Their mission is to search out and bring down those who trade in terrorism, fear, and human suffering by whatever means necessary. To do this, they must be willing to give up their freedom, and even their lives. They are a mercenary unit with a mission, and a motivation that has nothing to do with what they get paid, and everything to do with the innocent lives they save. Meet the men and women of…
Trevor Watkins is the miracle of the hour — the survivor of an unassisted coma. But he awakes in a strange place, with no memory but one — the smiling face of a woman with jade-green eyes he has a dreadful feeling he’s supposed to hate. Trapped in a living nightmare from which he believes there is no escape, he finds himself face-to-face with a betrayal he can’t help but forgive, and a secret he can’t hide from. Now, the jade-eyed beauty from his past can set him free, if he’s willing to let her step into a world that could take her away from him forever.
“Dreams in Danger” — Excerpt from SHADOW WALKER (Project Prometheus, Book #3)
Jaye stopped in the middle of her great-grandmother’s sitting room, her eyes closed, and drew in deep, cleansing breaths. The air here was old, yet sweet with the remnants of the last time Gran was here to clean during the summer. She let it fill her, take her away from the dark, terrible reason for her return. She nearly jumped as Trevor’s voice spoke from behind her.
“Where did you get this place, again?”
He loosed a quiet whistle of appreciation. The awe on his face as he turned in a wide circle in the middle of the spacious sitting room stirred a pang of combined nostalgia and regret in Jaye. The sturdy old house never failed to awe her either, no matter that she’d owned it for nearly fifteen years. Once, she dreamed of making a home here, but those dreams died in a single night in Hell. They were never coming back.
Dumping her purse and coat on the rocking chair her great-grandfather made with his own hands, she drew another deep breath of chilly, slightly-stale air and sighed. Even unused for years, this place made her feel like she’d come home.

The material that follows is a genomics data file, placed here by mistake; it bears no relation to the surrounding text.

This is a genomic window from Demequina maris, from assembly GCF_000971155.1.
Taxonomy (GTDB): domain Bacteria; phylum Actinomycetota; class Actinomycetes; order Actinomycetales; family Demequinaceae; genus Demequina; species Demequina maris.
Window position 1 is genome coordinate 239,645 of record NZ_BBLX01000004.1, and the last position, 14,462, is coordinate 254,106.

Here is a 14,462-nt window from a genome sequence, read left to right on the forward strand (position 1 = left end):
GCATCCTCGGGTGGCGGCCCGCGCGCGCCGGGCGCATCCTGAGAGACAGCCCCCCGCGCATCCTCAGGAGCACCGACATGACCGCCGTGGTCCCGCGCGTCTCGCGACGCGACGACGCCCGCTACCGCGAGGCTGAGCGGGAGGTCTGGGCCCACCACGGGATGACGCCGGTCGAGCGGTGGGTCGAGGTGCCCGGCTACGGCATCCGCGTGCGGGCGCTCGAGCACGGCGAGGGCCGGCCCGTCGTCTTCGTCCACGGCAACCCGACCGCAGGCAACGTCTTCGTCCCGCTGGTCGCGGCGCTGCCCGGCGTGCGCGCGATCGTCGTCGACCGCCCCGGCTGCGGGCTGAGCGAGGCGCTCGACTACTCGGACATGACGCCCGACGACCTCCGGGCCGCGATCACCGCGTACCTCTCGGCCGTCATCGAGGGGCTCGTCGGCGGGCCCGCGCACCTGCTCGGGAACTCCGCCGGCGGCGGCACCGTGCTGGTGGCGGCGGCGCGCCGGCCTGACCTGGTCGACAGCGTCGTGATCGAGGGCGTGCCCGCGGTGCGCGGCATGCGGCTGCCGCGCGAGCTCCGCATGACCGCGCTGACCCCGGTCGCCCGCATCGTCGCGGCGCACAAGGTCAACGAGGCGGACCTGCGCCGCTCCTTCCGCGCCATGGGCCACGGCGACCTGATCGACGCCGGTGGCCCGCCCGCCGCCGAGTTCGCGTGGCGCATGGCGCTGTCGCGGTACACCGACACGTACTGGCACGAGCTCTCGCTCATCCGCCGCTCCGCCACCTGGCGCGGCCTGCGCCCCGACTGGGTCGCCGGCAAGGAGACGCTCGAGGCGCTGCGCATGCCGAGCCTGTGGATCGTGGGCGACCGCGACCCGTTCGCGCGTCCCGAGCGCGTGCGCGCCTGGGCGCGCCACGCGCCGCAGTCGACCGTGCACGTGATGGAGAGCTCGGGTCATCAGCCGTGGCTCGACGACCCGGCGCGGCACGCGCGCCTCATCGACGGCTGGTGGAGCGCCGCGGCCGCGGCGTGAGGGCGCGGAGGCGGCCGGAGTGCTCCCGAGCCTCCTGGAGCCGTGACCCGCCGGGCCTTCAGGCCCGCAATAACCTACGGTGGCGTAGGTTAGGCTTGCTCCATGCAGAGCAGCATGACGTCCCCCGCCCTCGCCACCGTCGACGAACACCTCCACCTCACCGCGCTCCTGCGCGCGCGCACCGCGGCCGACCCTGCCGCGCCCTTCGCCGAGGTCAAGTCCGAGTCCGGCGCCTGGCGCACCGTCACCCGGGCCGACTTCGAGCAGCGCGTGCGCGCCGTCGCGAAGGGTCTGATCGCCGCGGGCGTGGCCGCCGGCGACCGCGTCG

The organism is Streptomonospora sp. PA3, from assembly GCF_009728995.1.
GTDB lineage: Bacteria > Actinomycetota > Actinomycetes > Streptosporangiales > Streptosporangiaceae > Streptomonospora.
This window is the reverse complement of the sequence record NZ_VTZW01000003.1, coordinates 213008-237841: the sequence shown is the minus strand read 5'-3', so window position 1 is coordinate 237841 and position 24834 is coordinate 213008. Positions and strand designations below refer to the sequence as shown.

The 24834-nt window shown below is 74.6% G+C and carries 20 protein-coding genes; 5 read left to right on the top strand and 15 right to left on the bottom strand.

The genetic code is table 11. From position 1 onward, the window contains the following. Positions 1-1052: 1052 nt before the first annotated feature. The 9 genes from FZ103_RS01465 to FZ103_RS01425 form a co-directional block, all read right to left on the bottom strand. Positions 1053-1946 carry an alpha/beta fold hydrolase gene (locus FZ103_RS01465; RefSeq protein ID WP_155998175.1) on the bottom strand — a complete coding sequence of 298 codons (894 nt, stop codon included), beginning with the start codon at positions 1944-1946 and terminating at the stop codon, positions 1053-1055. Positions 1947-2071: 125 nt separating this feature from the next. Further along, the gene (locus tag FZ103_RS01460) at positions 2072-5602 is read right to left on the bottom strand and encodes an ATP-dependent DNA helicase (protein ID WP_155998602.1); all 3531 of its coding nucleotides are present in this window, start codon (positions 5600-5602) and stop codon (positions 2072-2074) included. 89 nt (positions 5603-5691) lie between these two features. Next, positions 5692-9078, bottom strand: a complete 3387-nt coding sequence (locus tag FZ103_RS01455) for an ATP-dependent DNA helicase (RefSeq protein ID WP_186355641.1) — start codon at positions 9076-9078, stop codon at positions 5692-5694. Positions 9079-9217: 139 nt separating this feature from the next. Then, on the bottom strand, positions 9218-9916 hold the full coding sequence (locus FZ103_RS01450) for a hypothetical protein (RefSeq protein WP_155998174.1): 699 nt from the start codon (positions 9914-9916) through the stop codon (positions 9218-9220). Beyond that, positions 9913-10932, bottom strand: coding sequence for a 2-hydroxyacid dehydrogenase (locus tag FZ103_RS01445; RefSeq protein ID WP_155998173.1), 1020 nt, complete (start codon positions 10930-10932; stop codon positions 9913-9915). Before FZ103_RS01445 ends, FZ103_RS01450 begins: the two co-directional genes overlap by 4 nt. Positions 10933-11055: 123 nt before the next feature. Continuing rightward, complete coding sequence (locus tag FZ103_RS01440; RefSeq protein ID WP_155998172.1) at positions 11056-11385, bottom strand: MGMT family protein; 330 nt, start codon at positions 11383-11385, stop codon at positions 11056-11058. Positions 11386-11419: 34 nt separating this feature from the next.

“It was given to me,” she answered Trevor with a bittersweet smile. “My great-grandmother had it built here on Boone Mountain in 1907, because she believed she belonged here, rather than locked away on a Reservation. When she died, the house passed to Gran, who stubbornly refuses to live anywhere but on the Reservation. When I turned eighteen, she gave me the house. She said it was where I, not she, belonged.” Jaye traced loving fingers along the sturdy oak dining table as she made her way through the dining room. “She was right, too. I couldn’t bear to part with this place, even when I knew I wouldn’t be able to live here. It’s been too much a part of my dreams for too long to give up.”
“Dreams?” Trevor’s voice sounded suspiciously husky, and, when she turned to meet his gaze, the naked hunger there twisted her heart. Why couldn’t he just trust her?
Of course, she already knew the answer to that. With a wince, she admitted, “I always dreamed of living here. I decided that when I retired from active duty, I’d come here to live. I dreamed of coming home. I wanted to fill this place with the laughter and love it was built to hold.”
He slanted her a curious look. “So why didn’t you, after Jordan was born? You were never very concerned with more than your required four years of service before.”
She turned away from him to hide the pain she knew was visible in her eyes. Didn’t he remember? Didn’t he realize what it meant to her to have him a part of those dreams?
“I couldn’t bear it,” she admitted in a raw whisper. “My career was the only place I could hide from my dreams. Somewhere along the way, the dream changed. And then I killed it completely.”
He was silent for so long she feared he left. She was just about to turn and look, when she heard a shuddering sigh leave him.
“I remember.” His booted footsteps creaked on the old wood floor. “You used to talk about this place a lot.”
She nodded, and swallowed back tears. Used to. “You remember our day together, in Muqdisho? We talked about coming here, once we both got back stateside. We were going to…” Pain fisted around her throat, and a sudden chill enveloped her. Rubbing both arms with her hands, she hugged warmth to herself to ward off the pain as she forced the whispered words past her throat. “We were going to get married here, before…”
“Yeah.” After a long moment of silence, she felt as much as heard his retreat. His voice, when he spoke again, was full of pain and longing. “Before.”